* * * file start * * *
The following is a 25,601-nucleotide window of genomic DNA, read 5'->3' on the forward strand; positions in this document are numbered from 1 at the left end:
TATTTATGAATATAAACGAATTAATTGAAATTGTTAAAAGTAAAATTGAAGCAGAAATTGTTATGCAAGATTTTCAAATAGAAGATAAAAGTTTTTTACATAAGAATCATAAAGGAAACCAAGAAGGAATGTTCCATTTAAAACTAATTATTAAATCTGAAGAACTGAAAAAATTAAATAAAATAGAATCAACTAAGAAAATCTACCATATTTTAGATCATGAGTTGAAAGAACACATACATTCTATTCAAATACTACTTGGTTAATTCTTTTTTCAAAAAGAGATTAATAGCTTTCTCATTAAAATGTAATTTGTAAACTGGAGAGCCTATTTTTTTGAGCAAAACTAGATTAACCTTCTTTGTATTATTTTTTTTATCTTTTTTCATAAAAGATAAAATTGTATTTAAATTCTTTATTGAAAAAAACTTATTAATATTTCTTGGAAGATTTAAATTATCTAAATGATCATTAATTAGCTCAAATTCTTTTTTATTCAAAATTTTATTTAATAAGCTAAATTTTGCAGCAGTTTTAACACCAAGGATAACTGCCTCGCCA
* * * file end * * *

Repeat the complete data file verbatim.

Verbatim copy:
The following is a 25,601-nucleotide window of genomic DNA, read 5'->3' on the forward strand; positions in this document are numbered from 1 at the left end:
TATTTATGAATATAAACGAATTAATTGAAATTGTTAAAAGTAAAATTGAAGCAGAAATTGTTATGCAAGATTTTCAAATAGAAGATAAAAGTTTTTTACATAAGAATCATAAAGGAAACCAAGAAGGAATGTTCCATTTAAAACTAATTATTAAATCTGAAGAACTGAAAAAATTAAATAAAATAGAATCAACTAAGAAAATCTACCATATTTTAGATCATGAGTTGAAAGAACACATACATTCTATTCAAATACTACTTGGTTAATTCTTTTTTCAAAAAGAGATTAATAGCTTTCTCATTAAAATGTAATTTGTAAACTGGAGAGCCTATTTTTTTGAGCAAAACTAGATTAACCTTCTTTGTATTATTTTTTTTATCTTTTTTCATAAAAGATAAAATTGTATTTAAATTCTTTATTGAAAAAAACTTATTAATATTTCTTGGAAGATTTAAATTATCTAAATGATCATTAATTAGCTCAAATTCTTTTTTATTCAAAATTTTATTTAATAAGCTAAATTTTGCAGCAGTTTTAACACCAAGGATAACTGCCTCGCCA